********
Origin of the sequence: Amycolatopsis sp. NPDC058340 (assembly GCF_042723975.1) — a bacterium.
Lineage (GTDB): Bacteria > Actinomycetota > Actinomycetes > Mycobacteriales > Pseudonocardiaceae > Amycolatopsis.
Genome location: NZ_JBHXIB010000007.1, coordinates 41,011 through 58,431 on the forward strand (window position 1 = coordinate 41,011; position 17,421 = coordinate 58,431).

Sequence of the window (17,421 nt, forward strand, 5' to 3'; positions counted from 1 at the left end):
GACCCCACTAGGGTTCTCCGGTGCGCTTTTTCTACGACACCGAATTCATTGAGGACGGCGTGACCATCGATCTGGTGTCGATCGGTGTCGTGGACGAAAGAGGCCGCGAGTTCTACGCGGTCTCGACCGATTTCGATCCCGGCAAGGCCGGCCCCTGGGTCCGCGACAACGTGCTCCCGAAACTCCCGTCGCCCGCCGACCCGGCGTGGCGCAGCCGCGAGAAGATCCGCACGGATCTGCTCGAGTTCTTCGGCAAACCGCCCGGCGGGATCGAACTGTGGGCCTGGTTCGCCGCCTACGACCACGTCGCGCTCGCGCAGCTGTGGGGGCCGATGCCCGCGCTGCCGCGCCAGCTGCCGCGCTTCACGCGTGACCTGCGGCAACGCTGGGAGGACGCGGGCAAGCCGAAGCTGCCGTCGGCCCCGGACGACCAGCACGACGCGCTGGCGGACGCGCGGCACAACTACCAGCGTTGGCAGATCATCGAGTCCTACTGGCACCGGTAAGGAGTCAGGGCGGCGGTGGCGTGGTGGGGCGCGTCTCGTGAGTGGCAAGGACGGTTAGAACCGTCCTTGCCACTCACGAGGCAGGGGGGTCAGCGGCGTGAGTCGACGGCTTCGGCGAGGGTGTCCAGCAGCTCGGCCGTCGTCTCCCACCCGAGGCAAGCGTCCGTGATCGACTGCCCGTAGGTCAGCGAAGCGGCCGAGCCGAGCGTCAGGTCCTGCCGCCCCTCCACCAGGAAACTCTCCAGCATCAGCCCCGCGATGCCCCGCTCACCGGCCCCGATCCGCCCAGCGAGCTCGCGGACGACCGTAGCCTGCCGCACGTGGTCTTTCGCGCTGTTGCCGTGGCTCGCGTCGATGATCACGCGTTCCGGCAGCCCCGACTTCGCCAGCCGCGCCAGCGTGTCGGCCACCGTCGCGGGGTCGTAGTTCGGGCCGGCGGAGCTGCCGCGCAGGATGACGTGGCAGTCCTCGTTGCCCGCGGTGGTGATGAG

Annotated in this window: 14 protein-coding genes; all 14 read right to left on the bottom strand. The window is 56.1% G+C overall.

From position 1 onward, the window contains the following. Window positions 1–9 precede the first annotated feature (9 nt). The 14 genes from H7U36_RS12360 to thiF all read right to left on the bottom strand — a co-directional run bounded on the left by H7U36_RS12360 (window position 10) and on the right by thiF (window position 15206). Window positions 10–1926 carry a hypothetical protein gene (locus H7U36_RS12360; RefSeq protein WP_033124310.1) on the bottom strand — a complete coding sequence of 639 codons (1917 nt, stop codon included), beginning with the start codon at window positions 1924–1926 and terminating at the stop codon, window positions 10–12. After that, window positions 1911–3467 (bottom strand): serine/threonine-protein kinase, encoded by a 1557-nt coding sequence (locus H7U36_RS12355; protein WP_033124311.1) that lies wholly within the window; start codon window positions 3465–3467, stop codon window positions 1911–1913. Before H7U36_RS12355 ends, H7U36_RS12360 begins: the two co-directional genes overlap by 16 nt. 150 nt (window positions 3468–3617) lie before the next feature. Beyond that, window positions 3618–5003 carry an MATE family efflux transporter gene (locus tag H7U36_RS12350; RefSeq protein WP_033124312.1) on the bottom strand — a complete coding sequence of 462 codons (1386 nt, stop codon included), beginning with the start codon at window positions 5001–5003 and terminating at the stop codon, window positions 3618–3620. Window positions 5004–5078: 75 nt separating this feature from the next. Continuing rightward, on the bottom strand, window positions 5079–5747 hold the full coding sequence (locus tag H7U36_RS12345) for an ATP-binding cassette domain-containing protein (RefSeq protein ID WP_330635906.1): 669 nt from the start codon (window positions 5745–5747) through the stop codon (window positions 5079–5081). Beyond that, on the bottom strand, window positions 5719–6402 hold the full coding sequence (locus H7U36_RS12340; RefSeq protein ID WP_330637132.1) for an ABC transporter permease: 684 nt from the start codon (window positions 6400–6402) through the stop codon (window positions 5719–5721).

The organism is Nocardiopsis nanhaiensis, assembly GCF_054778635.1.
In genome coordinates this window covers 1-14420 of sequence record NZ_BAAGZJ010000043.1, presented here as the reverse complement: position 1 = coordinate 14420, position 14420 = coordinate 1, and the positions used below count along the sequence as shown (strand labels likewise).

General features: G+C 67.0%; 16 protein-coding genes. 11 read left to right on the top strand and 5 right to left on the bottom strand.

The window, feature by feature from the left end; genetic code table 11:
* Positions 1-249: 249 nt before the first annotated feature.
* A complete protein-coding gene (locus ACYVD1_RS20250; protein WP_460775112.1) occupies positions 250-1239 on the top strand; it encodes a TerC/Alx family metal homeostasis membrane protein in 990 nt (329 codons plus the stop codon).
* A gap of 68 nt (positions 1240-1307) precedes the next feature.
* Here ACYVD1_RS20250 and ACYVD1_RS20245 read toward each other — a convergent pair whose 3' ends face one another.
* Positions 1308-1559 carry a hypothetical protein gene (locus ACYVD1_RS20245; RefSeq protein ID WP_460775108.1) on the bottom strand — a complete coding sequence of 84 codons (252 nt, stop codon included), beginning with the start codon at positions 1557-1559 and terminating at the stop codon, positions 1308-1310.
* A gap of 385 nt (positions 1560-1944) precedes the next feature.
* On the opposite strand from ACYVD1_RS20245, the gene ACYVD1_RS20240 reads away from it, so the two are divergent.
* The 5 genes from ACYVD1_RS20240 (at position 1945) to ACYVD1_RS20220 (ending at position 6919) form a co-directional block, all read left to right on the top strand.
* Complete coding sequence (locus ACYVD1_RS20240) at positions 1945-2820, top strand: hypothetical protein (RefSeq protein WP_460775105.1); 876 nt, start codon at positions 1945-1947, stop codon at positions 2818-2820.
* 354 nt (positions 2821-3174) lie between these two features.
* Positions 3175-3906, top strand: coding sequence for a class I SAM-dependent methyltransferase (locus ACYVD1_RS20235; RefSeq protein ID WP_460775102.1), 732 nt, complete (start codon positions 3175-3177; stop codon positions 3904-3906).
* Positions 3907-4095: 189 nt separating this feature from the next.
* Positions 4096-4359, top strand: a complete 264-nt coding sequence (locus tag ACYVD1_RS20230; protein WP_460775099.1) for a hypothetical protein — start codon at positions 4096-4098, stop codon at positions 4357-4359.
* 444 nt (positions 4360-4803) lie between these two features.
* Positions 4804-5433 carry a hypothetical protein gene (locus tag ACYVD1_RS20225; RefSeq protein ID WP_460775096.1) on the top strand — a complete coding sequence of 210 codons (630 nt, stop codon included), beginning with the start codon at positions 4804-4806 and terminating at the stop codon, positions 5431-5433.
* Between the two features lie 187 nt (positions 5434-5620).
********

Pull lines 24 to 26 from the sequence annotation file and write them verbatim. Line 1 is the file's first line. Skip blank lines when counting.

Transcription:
* Positions 4096-4359, top strand: a complete 264-nt coding sequence (locus tag ACYVD1_RS20230; protein WP_460775099.1) for a hypothetical protein — start codon at positions 4096-4098, stop codon at positions 4357-4359.
* 444 nt (positions 4360-4803) lie between these two features.
* Positions 4804-5433 carry a hypothetical protein gene (locus tag ACYVD1_RS20225; RefSeq protein ID WP_460775096.1) on the top strand — a complete coding sequence of 210 codons (630 nt, stop codon included), beginning with the start codon at positions 4804-4806 and terminating at the stop codon, positions 5431-5433.